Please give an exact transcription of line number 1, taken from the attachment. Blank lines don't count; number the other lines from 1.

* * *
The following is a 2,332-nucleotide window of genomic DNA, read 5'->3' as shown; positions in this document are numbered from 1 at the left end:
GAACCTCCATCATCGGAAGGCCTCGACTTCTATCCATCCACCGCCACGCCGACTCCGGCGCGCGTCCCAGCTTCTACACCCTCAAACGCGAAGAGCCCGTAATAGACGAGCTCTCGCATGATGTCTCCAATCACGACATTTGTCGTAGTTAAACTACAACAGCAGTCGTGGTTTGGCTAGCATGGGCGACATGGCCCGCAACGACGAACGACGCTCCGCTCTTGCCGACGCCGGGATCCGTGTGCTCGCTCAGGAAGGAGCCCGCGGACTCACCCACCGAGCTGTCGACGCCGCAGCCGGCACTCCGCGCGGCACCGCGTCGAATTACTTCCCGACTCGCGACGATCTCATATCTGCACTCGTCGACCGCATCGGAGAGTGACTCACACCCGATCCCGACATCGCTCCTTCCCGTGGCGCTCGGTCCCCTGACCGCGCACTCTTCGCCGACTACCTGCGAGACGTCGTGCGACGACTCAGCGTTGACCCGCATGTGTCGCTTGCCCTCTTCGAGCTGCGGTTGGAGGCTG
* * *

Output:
The following is a 2,332-nucleotide window of genomic DNA, read 5'->3' as shown; positions in this document are numbered from 1 at the left end: